The need to get the truth out was emphasized by Dr. Mark Kline, Chief Medical Officer of New Orleans Children’s Hospital. The latter told NBC News: “It seems that people have tried to hide the importance of the disease in children. We have spent two years dispelling the myths relating to COVID and children, that it is “harmless” to children. This is not the case”.
According to a recent study co-authored by Kline, about half of children hospitalized with COVID-19 needed respiratory support, and almost a third ended up in intensive care. The study also noted that a third of the 915 patients were otherwise healthy, with no underlying health conditions that would have put them at greater risk.
Long-term health degradation associated with long-lasting COVID is estimated to affect up to one in seven children. On January 14, the CDC further published a study on the increased risk of diabetes in children who survived the COVID-19, which concludes that “the increased risk of diabetes in people under the age of 18 after COVID-19 highlights the importance of COVID-19 prevention strategies in this age group.” This is an ominous warning due to the long-term implication of diabetes on overall health.
Doctors across the country are sounding the alarm. The brief statements that follow paint a picture of the prevalence of the disease and the intensity of the fight by medical professionals to save lives against all odds:
Dr. David Kimberlin, co-director of the division of pediatric infectious diseases at the University of Alabama at Birmingham, told NBC News: “The case rate in my part of Alabama is like a rocket. It reflects the amount of virus present in the community. With this, we will see the number of hospitalizations increase”. The number of children hospitalized with COVID-19 in Alabama continues to set new records as cases in K-12 schools soar. Last week, there were 16,035 new cases in Alabama schools, a 445 percent increase from the previous week.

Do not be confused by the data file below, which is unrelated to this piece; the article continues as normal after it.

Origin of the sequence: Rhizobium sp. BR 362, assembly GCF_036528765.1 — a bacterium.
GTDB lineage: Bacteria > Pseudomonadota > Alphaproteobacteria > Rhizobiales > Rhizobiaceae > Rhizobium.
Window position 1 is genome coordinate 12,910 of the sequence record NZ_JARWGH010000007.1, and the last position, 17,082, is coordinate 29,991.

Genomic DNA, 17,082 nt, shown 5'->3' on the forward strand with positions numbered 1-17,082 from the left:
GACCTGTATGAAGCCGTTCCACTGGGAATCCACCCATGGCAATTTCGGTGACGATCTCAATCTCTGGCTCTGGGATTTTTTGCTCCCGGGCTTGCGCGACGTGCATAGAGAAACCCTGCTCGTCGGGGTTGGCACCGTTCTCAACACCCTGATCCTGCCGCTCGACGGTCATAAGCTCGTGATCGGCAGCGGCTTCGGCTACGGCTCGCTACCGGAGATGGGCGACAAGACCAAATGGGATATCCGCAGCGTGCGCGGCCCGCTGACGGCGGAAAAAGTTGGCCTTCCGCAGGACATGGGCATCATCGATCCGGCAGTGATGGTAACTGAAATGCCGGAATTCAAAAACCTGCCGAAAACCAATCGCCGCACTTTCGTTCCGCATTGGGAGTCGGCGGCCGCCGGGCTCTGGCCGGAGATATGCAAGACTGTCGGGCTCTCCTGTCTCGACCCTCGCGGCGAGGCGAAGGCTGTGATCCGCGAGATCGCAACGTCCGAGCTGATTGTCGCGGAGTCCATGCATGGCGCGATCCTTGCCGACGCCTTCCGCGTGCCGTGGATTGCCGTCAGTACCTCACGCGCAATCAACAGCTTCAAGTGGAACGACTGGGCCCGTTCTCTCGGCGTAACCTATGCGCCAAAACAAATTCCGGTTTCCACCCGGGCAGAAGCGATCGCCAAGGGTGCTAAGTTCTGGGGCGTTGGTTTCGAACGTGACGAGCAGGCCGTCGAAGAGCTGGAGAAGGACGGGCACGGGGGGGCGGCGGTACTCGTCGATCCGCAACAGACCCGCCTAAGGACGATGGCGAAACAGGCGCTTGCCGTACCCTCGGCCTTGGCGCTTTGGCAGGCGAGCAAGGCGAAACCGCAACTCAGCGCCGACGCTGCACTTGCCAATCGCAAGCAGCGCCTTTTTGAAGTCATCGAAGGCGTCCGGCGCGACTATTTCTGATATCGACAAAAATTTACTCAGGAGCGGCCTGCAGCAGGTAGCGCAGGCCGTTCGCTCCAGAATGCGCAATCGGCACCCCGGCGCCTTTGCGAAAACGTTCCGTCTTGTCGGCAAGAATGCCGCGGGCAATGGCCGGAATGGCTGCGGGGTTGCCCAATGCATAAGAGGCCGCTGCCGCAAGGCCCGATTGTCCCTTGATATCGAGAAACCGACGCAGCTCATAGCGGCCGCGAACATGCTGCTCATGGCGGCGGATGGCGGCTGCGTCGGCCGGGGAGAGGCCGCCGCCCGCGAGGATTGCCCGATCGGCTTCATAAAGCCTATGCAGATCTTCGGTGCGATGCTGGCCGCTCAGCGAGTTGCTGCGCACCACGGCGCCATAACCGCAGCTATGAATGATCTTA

Dr. Chethan Sathya, a pediatric surgeon at Cohen Children’s Medical Center in New York City, told NBC that “literally every child” he and his team operated on or otherwise treated over the weekend tested positive for COVID-19. 19.
At Texas Children’s Hospital in Houston, positive cases among patients rose from zero in early December to 70 a month later, chief pathologist Dr. Jim Versalovic told the Texas Tribune. He added that child hospitalizations broke all previous pandemic records, and did so at “dizzying speed”. He cautioned against the idea that Omicron is less serious for children, saying, “We can’t say the disease is less serious for children because it’s too early to tell.”
The fight to close schools and save lives is now at the center of the class struggle in the United States and around the world. Unions have proven to be stalwart accomplices of Democrats and Republicans alike overseeing the homicidal campaign to reopen schools. To end unnecessary infections, hospitalizations and deaths of children, educators, their families and communities, the growing network of rank-and-file committees established independently of unions and capitalist political parties must be extended to every school. and county. Sign up below to get involved.
(Article published in English on January 19, 2022)